Today, advanced economies blame China for steel overcapacity. In reality, four decades ago Washington and Brussels opted for bad policies, which China seeks to transcend.
In the G20 summit in Hangzhou, some world leaders had harsh words for China’s steel overcapacity. Before the summit, President Barack Obama was urged by US lawmakers, unions and trade associations to blame China’s trade practices for US mill closures and unemployment and to stress the need for “aggressive enforcement of US trade remedy laws”.
In Brussels, European Commission president Jean-Claude Juncker seconded US concerns. In Canada, steelworkers and producers pressed Prime Minister Justin Trudeau to push China for the same reasons. In Japan, Prime Minister Abe called for structural reforms to address China’s steel overcapacity.
Yet, as history shows, the first major steel crisis occurred already in the 1970s, starting in the US and Europe.
The Postwar Steel Crisis
Since the postwar era, crude steel production has grown in three quite distinct phases. In the postwar era – often called the “golden era” of the advanced economies – global steel production grew an impressive 5 percent annually. It was driven by Europe’s reconstruction and industrialisation, and catch-up growth by Japan and the Soviet Union.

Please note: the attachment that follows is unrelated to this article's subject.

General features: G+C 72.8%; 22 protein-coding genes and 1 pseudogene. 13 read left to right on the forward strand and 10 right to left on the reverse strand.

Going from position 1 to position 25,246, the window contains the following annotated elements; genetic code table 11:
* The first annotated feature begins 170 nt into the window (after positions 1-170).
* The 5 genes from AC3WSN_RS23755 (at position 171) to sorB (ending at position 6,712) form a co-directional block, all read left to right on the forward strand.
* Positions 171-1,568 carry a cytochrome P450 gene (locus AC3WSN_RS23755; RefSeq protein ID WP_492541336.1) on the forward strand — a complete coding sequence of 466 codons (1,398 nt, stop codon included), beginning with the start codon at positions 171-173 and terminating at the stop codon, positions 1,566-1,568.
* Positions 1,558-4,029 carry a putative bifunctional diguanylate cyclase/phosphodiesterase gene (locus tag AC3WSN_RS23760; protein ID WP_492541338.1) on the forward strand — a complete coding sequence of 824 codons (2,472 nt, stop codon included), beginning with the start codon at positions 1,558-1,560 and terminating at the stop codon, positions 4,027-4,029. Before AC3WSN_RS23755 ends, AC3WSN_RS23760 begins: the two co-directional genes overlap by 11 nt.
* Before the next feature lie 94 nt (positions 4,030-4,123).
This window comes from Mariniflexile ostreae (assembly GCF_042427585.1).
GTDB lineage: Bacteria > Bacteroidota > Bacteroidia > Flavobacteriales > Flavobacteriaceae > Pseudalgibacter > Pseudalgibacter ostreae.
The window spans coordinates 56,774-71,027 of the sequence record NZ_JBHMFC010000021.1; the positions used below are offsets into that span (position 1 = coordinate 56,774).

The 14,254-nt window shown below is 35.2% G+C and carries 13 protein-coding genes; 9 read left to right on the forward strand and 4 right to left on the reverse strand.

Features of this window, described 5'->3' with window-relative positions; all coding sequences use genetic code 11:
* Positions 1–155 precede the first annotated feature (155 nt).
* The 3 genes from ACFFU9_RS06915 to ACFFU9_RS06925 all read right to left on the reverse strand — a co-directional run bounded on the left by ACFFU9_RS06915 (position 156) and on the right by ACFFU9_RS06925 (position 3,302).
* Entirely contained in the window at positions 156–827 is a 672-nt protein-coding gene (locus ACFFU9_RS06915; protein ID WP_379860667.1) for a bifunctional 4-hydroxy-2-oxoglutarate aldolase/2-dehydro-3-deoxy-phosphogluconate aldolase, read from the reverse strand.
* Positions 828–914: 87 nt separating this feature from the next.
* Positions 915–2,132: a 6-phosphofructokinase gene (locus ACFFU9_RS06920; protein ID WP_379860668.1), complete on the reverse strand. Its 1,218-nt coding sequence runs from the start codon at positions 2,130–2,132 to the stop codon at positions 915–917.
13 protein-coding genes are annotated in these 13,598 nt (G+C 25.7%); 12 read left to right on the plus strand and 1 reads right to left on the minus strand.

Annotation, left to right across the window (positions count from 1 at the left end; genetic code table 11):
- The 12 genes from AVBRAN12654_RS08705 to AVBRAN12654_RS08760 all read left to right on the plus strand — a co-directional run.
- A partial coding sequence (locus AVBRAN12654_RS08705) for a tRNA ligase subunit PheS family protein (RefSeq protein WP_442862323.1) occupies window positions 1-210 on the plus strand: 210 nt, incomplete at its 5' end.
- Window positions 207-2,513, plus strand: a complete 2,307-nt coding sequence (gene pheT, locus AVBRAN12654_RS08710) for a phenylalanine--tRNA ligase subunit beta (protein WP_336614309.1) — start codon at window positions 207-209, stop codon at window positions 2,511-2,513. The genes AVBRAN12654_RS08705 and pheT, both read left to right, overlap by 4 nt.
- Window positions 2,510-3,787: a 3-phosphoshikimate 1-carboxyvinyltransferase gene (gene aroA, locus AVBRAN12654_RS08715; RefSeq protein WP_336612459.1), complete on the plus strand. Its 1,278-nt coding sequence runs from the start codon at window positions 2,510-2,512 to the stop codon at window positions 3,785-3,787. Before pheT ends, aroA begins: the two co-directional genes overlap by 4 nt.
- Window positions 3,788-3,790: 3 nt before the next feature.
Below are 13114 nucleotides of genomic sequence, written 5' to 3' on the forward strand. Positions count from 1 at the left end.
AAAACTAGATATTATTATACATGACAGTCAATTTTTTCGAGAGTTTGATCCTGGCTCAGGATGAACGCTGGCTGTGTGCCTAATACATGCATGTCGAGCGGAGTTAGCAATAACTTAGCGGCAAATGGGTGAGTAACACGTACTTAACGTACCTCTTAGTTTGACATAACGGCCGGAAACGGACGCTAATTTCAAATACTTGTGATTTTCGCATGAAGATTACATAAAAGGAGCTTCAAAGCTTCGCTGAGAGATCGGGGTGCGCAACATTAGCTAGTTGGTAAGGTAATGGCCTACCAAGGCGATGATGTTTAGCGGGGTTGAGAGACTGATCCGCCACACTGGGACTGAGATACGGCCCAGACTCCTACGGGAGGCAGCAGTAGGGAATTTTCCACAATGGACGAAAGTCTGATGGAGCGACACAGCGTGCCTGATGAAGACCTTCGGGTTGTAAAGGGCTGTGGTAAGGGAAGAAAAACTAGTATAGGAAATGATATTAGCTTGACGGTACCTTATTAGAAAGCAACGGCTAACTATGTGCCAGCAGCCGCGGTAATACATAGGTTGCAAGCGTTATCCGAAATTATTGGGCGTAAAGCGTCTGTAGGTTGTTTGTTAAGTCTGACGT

As this growth period ended with two energy crises, a period of stagnation ensued and global steel demand barely ticked 1.1 percent annually. In the US, the challenges of the Rustbelt led to labor turmoil, offshoring and the Reagan era. In the UK, similar turmoil paved way to the Thatcher years.
Some steel growth prevailed but mainly in the smaller Asian tiger economies of Korea and Taiwan, which could not drive the global economy amid the collapse of the Soviet Union and the asset crisis in Japan in the 1990s.
A third period ensued between 2000 and 2015 when China’s entry into the World Trade Organization initiated a period of massive expansion in steel production and demand fuelling annual output growth by 13 percent.
While China’s industrialisation and urbanisation is likely to continue another 10-15 years, the most intensive period of expansion is behind. As a result, the steel sector is facing overcapacity and stagnation for 5 to 15 years.
About the Author
Dr. Dan Steinbock is Guest Fellow of Shanghai Institutes for International Studies (SIIS). This commentary is based on his SIIS project on “China and the multipolar world economy.”